whooping cough and vaccination

1. What is pertussis infection?

Pertussis is a disease caused by the bacterium Bordetella pertussis. It is an airborne infection, meaning that an infected person can spread the diseases to others through coughing or sneezing. The incubation period, that is between the timing of contracting the bacteria to onset of symptoms, is 7 to 10 days. The initial symptoms are usually similar to those of common cold, such as runny nose, fever and mild cough. These are usually followed by severe cough, and even a high-pitched “whoop” when breathing. This phenomenon may last for more than a hundred days. Individuals of all ages are at risks of being infected by this condition.

2. How does pertussis affect the baby?

Whooping cough can cause serious and sometimes life-threatening complications in babies. This is especially true within the first 6 months of life. It is important to know that many babies with whooping cough may not cough at all. Instead it may cause them to stop breathing and turn blue. About half of babies who get whooping cough end up in the hospital. Of those babies who get treatment for whooping cough in a hospital, about 1 out of 4 will develop pneumonia and 1 or 2 out of 100 will die.

3. How to prevent pertussis infection?

Beside avoiding contact of the disease, vaccination is the best way to prevent pertussis infection by building up the immunity. In Hong Kong, pertussis vaccination, together with diphtheria and tetanus vaccination (dTap) are given to all new-born babies at the age of 2 months, 4 months and 6 months. Booster dosages are further given at the 18 months of age, and when the children reach primary 1 & 6 later. This vaccination programme has been shown to be very effective in reducing whooping cough infection in Hong Kong. However, for the first 2 months after birth, new-born babies are not protected as they are not yet old enough to receive the first dose of whooping cough vaccination.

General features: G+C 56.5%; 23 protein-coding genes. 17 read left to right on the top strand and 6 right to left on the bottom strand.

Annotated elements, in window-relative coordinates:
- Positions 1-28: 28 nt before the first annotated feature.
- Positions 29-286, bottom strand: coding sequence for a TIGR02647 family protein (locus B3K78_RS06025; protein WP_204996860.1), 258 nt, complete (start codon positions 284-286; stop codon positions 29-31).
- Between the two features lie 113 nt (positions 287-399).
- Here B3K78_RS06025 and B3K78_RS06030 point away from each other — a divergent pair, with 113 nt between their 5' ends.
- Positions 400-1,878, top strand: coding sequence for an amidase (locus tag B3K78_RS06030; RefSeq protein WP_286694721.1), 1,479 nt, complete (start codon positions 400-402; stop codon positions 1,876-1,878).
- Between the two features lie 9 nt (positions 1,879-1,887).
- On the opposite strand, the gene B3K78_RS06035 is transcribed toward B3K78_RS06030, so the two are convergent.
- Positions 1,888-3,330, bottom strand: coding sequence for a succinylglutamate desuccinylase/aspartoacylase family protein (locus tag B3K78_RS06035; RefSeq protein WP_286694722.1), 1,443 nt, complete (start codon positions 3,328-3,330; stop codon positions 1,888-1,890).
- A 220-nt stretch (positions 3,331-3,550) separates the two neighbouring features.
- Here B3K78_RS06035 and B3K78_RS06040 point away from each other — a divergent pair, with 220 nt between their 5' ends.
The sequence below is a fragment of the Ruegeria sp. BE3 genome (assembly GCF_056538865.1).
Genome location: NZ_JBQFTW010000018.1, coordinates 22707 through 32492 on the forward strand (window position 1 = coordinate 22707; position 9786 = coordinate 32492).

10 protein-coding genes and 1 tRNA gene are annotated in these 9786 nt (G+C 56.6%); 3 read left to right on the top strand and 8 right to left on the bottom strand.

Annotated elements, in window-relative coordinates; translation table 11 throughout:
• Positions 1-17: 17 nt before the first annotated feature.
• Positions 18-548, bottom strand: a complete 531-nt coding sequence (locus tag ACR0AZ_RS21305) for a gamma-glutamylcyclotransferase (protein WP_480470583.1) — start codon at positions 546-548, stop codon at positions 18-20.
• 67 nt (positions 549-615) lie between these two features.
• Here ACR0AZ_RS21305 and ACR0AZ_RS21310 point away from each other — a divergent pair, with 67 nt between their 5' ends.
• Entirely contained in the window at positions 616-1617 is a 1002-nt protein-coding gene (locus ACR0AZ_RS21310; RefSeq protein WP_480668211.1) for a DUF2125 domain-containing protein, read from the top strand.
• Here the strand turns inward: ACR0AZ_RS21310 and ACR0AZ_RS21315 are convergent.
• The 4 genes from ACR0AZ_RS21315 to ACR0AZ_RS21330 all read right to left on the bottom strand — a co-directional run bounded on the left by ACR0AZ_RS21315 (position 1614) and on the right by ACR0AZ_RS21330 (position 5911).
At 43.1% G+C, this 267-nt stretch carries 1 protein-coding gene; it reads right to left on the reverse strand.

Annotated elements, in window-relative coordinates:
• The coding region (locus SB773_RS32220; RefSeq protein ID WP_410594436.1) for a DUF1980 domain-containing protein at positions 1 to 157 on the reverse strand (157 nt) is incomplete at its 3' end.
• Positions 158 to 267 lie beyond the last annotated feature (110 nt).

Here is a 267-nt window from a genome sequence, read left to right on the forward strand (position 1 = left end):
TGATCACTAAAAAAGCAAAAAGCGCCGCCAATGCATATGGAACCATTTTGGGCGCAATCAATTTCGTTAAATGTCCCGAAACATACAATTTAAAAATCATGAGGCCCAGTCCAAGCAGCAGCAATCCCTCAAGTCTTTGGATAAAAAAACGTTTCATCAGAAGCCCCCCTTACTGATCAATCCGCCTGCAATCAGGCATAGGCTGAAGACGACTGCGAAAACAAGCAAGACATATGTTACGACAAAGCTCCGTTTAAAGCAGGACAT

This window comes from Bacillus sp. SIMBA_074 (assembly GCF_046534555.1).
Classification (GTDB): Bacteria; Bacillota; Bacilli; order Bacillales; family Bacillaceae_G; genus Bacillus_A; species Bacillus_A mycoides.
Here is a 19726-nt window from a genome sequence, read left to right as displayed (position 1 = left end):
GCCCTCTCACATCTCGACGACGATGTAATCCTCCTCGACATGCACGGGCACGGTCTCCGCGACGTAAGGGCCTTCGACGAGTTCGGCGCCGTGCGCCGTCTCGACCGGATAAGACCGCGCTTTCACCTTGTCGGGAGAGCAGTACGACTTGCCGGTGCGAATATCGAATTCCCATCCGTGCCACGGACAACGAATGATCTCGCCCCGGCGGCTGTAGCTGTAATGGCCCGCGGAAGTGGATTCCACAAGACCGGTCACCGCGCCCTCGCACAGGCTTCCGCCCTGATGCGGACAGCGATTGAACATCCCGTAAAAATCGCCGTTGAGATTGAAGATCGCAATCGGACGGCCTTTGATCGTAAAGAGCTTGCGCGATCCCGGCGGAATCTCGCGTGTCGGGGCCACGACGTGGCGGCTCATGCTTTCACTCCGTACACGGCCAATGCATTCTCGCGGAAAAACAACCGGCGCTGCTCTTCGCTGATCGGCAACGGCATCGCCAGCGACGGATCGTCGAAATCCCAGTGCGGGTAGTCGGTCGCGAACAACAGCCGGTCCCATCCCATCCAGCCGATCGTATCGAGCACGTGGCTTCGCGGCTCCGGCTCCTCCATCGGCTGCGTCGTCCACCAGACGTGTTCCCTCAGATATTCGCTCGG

4. What are the benefits of pregnant women having whooping cough vaccination?

Vaccination of pregnant women can protect them from pertussis infection during pregnancy. Protective antibodies from vaccination can also pass to the fetus through the placenta so that the new born babies will have a passive immunization before they receive the vaccine at 2 months of age.

5. When are pregnant women usually vaccinated against whooping cough? Are there any side effects?

Pregnant women can receive whooping cough vaccine at gestation 26-34 weeks. Most women have no discomfort or side-effects after vaccination. Potential side-effects include redness, swelling or pain at injection site, fever, fatigue and body ache, but they are usually mild.

6. Can pregnant women be vaccinated after 26 to 34 weeks of pregnancy? Why is 26 to 34 weeks the most suitable time?

Protective antibodies are at their highest level about 2 weeks after getting the vaccine, and it also takes time for them to pass to the fetus. Based on studies, dTap vaccination between 27 to 36 weeks of pregnancy can lower the risk of whooping cough in babies younger than 2 months old by 78%.

In Hong Kong, pregnant women are suggested to vaccinate within gestation 26-34 6/7weeks, but they can still have vaccination after 34 6/7 weeks in case they have not had the chance to do so earlier.

7. For mothers who have not been vaccinated before delivery, can the vaccination after birth decrease the risk of infection of the babies?

For women who have not received any pertussis vaccine during pregnancy, they are recommended to receive one dose of dTaP as early as possible after delivery, preferably before discharge from hospital. This can help protect mother from infection during the postpartum period, hence avoiding transmission to the newborn baby. Also, she can pass some antibodies to the baby via breastfeeding. The efficacy of postpartum vaccination is not as good as antenatal vaccination.

8. Does baby need to be vaccinated against whooping cough after birth?

Yes. The vaccine-induced antibodies from the mother decrease with time and it is a passive immunisation. The baby still needs to receive his/her own active immunisation at 2 months of age.

9. Who are NOT suitable for vaccination against whooping cough?

  • Those who had severe allergic reaction to any vaccine component (including antibiotics or preservatives).
  • Those who had severe allergic reaction after a previous dose of pertussis-containing vaccine.
  • Those who developed encephalopathy (e.g. coma, decreased level of consciousness, prolonged seizures) not attributable to another identifiable cause within 7 days of administration of a previous dose of pertussis-containing vaccine.
This article is contributed by Dr. T.N. Danny Leung
updated on 28.12.2022